Summary: Act 1, Scene 2

Rosalind is depressed about the banishment of her father, Duke Senior. Her cousin, Celia, attempts to cheer her up. Celia promises that, as the sole heir of the usurping Duke Frederick, she will give the throne to Rosalind upon his death. In gratitude, Rosalind promises to be less melancholy, and the two women wittily discuss the roles of “Fortune” and “Nature” in determining the circumstances of one’s life (1.2.31–44). They are interrupted by the court jester, Touchstone, who mockingly tells of a dishonorable knight who nonetheless often swore the oath, “by my honor.” Monsieur Le Beau, a dapper young courtier, also arrives and intrigues them with the promise of a wrestling match featuring the phenomenal strength and skill of the wrestler Charles.

The match’s participants enter with many members of the court, including Duke Frederick, who cordially greets Rosalind and Celia. The duke remarks on the danger Charles’s young challenger faces, and he suggests that the girls attempt to dissuade the present challenger from his effort to defeat the wrestler. Rosalind and Celia agree and call to the young man, who turns out to be Orlando. Try as they might, they cannot sway him. He dismisses their pleas and speaks as if he has absolutely nothing to lose.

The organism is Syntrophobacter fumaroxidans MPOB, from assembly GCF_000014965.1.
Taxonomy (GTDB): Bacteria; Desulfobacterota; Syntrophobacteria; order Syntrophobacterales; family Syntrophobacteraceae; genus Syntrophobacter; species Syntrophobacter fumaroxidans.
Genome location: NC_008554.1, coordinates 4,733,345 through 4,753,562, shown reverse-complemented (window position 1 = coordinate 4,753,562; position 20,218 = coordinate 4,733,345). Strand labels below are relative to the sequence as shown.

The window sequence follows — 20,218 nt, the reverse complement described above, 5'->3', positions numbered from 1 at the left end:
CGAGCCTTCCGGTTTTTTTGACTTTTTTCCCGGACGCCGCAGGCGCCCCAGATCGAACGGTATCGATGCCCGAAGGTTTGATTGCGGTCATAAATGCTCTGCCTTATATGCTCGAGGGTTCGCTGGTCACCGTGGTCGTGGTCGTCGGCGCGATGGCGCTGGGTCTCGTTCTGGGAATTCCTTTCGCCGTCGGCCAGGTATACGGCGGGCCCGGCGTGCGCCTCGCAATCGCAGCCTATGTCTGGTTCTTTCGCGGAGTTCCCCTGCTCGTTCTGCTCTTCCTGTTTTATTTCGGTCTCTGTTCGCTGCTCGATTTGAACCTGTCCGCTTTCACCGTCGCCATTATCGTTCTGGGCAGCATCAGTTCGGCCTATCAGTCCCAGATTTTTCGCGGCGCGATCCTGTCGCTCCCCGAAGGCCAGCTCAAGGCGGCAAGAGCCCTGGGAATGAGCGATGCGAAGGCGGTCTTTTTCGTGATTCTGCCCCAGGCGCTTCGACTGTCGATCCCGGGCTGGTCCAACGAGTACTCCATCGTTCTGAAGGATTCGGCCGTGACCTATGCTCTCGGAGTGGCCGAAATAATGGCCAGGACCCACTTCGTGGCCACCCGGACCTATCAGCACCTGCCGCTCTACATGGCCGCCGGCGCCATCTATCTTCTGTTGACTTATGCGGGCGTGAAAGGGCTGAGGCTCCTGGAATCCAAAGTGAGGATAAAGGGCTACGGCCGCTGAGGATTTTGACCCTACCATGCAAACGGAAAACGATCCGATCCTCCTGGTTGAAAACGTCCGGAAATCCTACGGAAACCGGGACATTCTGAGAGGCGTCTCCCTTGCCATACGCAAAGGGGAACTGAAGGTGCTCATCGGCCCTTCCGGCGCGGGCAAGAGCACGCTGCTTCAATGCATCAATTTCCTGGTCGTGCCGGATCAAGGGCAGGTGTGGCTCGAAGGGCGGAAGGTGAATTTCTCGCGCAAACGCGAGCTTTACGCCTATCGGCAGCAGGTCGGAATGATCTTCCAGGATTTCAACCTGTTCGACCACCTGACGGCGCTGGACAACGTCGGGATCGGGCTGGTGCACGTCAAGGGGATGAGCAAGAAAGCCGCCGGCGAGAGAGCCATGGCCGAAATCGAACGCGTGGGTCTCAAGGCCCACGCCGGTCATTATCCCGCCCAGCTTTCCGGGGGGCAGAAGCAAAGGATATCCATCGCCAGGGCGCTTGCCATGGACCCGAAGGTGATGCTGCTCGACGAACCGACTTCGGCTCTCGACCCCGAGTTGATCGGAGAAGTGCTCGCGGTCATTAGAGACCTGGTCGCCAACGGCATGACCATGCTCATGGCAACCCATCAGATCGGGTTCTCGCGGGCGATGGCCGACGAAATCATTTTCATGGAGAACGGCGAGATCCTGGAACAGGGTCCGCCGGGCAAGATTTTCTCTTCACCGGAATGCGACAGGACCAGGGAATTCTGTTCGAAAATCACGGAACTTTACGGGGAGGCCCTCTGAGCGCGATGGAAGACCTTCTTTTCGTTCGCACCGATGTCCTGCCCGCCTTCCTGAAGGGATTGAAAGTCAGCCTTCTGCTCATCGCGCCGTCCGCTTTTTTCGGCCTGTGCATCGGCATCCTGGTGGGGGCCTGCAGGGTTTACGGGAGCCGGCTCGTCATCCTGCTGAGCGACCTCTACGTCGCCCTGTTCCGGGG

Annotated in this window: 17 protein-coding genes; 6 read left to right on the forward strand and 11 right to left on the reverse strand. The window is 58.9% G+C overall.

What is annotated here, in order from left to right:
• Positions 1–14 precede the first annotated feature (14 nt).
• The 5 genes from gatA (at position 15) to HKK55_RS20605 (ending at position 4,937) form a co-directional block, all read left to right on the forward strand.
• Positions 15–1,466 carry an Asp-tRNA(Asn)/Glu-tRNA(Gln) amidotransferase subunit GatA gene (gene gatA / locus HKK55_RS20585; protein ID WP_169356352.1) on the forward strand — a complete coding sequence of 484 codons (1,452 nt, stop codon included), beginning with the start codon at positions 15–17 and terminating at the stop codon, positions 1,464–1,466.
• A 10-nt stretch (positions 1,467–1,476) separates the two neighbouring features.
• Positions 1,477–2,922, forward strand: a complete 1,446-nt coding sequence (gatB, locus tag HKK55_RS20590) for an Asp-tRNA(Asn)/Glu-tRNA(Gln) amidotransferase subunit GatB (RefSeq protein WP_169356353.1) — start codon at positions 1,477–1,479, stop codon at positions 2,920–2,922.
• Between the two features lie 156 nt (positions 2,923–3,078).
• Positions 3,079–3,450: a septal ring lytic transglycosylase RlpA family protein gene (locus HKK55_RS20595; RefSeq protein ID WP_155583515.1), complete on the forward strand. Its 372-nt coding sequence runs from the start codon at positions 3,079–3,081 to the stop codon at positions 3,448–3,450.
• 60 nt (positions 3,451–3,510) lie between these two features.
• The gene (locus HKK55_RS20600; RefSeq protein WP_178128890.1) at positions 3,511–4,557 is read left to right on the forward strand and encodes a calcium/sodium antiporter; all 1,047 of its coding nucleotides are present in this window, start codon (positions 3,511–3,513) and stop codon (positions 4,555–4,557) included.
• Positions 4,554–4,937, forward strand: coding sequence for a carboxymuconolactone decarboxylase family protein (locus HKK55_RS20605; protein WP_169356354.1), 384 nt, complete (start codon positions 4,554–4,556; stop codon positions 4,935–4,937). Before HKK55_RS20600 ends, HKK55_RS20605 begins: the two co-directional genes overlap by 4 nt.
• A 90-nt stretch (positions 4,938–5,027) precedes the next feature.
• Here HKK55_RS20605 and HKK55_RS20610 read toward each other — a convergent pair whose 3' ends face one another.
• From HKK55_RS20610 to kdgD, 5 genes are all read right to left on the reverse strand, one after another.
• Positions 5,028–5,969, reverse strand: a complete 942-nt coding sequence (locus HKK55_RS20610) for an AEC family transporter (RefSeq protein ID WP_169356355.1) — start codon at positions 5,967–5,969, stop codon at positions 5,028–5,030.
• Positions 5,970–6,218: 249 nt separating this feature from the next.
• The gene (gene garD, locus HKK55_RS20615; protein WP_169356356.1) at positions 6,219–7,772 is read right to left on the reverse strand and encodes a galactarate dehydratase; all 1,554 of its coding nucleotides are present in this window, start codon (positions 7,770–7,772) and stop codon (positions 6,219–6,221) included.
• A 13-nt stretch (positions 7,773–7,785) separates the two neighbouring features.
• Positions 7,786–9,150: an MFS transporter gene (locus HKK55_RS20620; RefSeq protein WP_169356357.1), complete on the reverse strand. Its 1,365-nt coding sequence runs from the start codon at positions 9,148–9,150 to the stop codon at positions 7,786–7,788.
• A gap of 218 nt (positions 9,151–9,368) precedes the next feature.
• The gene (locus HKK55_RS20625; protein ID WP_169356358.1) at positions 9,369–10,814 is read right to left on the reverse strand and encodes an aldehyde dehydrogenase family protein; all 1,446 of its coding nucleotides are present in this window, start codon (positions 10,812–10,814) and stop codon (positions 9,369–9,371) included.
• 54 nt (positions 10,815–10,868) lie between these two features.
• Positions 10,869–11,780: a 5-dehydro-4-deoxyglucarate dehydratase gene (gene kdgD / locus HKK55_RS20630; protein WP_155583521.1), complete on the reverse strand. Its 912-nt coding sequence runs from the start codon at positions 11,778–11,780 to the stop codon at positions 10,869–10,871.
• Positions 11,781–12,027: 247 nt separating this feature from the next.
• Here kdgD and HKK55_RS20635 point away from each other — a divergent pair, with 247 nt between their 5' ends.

Orlando and Charles wrestle, and Orlando skillfully defeats his opponent. Amazed, Duke Frederick asks Orlando to reveal his identity. When Orlando responds that he is the youngest son of Sir Rowland de Boys, the duke laments that he wishes Orlando had been someone else’s son, for he and Sir Rowland had been enemies. Rosalind and Celia rush in to offer their congratulations, and Rosalind admits how deeply her father admired Orlando’s father. In the exchange, Orlando and Rosalind become mutually smitten, though both are too tongue-tied to confess their feelings.

Immediately after Rosalind and Celia take their leave, Le Beau warns Orlando that, though his victory and conduct deserve great praise, he will get none from Duke Frederick. In fact, La Beau says, the duke is due for a dangerous outburst. Orlando, already heartsick over Rosalind, resolves to flee from the tyrannical duke. 

Read a translation of Act 1, Scene 2.

Summary: Act 1, Scene 3